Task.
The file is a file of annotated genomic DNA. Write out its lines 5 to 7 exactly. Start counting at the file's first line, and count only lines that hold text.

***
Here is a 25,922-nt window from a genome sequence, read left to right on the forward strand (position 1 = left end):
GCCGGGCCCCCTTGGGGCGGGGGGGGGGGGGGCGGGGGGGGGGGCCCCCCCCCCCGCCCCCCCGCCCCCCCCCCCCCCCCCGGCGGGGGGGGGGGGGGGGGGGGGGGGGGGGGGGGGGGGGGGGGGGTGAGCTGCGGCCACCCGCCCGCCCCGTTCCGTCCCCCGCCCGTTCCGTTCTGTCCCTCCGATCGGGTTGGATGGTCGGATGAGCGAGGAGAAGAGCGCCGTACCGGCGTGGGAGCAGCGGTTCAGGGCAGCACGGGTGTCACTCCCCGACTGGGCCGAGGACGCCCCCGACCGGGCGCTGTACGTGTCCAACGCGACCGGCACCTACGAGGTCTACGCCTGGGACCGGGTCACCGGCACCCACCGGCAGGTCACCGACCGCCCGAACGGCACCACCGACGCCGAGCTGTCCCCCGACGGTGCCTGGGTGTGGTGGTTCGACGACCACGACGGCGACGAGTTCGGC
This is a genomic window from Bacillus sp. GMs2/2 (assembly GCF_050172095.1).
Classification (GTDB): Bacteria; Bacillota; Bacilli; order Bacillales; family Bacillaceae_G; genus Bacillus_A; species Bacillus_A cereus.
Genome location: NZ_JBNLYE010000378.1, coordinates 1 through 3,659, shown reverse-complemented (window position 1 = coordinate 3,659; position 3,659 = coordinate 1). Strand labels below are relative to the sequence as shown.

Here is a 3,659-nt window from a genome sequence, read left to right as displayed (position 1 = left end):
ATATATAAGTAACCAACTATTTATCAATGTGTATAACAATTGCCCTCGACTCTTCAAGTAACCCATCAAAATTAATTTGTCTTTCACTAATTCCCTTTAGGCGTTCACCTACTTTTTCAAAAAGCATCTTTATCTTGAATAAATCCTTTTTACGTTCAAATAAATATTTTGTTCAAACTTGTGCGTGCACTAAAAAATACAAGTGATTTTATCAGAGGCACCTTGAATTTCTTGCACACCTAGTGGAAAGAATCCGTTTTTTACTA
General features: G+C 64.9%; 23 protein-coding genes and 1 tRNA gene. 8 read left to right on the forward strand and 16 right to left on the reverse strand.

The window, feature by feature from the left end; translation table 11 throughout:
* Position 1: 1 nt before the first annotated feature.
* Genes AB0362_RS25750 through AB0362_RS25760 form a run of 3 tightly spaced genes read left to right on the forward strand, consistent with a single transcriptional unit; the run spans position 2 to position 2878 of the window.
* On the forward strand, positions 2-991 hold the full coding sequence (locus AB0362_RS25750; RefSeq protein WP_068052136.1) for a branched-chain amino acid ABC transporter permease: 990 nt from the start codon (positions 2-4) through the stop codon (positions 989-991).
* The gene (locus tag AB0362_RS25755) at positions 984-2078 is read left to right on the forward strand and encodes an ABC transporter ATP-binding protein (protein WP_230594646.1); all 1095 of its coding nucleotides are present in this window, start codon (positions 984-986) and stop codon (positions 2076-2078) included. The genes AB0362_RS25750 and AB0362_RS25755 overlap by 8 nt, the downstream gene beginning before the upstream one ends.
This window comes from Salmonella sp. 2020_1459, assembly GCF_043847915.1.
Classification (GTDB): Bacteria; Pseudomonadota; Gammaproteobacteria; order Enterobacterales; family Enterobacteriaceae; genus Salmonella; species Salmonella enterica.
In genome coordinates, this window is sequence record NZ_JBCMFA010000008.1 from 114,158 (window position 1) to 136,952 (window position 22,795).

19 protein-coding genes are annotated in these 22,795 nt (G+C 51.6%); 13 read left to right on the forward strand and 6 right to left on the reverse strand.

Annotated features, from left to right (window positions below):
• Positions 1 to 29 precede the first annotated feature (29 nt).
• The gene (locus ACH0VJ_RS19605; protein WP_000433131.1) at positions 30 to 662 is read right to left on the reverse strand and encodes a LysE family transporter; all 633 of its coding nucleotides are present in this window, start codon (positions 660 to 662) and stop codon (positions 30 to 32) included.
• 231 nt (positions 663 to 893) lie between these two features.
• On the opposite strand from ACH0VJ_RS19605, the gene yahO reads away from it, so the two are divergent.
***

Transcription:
Genome location: NZ_JBNLYE010000378.1, coordinates 1 through 3,659, shown reverse-complemented (window position 1 = coordinate 3,659; position 3,659 = coordinate 1). Strand labels below are relative to the sequence as shown.

Here is a 3,659-nt window from a genome sequence, read left to right as displayed (position 1 = left end):
ATATATAAGTAACCAACTATTTATCAATGTGTATAACAATTGCCCTCGACTCTTCAAGTAACCCATCAAAATTAATTTGTCTTTCACTAATTCCCTTTAGGCGTTCACCTACTTTTTCAAAAAGCATCTTTATCTTGAATAAATCCTTTTTACGTTCAAATAAATATTTTGTTCAAACTTGTGCGTGCACTAAAAAATACAAGTGATTTTATCAGAGGCACCTTGAATTTCTTGCACACCTAGTGGAAAGAATCCGTTTTTTACTA